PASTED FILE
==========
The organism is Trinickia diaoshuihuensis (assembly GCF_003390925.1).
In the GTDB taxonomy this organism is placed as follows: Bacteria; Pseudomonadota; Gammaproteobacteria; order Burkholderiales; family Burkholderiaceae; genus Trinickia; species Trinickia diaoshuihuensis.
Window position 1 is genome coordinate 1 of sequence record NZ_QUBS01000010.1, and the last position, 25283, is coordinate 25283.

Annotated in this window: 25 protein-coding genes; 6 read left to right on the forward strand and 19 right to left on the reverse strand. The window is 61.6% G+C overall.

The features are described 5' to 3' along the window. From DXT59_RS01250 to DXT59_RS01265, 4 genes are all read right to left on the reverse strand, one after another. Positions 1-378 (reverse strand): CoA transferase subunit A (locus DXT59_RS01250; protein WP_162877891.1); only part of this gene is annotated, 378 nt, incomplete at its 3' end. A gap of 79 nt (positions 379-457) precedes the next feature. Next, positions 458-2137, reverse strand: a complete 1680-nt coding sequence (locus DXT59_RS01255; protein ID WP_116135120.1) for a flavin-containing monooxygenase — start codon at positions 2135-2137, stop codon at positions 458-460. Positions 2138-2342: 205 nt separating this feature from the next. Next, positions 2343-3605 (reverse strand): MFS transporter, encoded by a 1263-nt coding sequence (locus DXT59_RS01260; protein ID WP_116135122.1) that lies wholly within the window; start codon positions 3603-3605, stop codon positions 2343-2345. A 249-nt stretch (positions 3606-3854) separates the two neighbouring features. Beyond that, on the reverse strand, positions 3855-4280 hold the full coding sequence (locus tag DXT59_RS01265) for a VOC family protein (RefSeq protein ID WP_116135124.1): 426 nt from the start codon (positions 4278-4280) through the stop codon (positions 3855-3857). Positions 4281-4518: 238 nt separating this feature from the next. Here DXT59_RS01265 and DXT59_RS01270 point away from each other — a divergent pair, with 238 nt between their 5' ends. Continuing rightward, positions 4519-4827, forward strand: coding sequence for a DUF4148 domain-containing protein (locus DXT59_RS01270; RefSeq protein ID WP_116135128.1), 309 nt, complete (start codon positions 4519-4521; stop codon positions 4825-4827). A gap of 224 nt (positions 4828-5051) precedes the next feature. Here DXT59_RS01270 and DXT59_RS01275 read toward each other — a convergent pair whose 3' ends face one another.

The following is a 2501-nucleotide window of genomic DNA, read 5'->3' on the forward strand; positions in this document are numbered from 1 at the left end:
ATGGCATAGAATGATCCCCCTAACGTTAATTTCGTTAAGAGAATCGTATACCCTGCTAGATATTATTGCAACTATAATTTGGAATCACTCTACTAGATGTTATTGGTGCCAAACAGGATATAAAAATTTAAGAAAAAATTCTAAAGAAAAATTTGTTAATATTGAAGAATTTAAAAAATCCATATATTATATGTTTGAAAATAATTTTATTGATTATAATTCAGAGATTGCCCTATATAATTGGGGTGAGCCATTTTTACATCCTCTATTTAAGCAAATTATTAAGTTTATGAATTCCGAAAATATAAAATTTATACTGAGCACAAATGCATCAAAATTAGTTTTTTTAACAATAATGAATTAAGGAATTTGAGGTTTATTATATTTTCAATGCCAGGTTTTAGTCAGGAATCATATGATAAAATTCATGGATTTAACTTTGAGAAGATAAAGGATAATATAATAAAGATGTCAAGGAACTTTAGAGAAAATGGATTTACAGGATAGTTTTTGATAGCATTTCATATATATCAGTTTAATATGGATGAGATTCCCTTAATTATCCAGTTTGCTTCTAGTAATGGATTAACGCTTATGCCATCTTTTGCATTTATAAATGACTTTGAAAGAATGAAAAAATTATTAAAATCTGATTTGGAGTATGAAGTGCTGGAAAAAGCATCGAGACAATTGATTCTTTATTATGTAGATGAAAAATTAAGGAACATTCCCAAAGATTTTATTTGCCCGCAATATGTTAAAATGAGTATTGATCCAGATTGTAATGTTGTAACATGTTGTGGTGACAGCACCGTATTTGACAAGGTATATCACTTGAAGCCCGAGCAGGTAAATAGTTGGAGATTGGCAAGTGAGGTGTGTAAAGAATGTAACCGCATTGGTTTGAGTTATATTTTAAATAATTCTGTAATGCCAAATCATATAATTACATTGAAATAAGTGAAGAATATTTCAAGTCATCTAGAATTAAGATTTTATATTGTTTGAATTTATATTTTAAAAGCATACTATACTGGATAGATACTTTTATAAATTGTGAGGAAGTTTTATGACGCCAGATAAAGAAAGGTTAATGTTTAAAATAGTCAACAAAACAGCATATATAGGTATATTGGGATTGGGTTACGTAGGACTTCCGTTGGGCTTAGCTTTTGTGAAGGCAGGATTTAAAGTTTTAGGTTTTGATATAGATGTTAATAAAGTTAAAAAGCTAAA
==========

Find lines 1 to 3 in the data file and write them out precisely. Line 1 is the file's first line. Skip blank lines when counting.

The organism is Trinickia diaoshuihuensis (assembly GCF_003390925.1).
In the GTDB taxonomy this organism is placed as follows: Bacteria; Pseudomonadota; Gammaproteobacteria; order Burkholderiales; family Burkholderiaceae; genus Trinickia; species Trinickia diaoshuihuensis.
Window position 1 is genome coordinate 1 of sequence record NZ_QUBS01000010.1, and the last position, 25283, is coordinate 25283.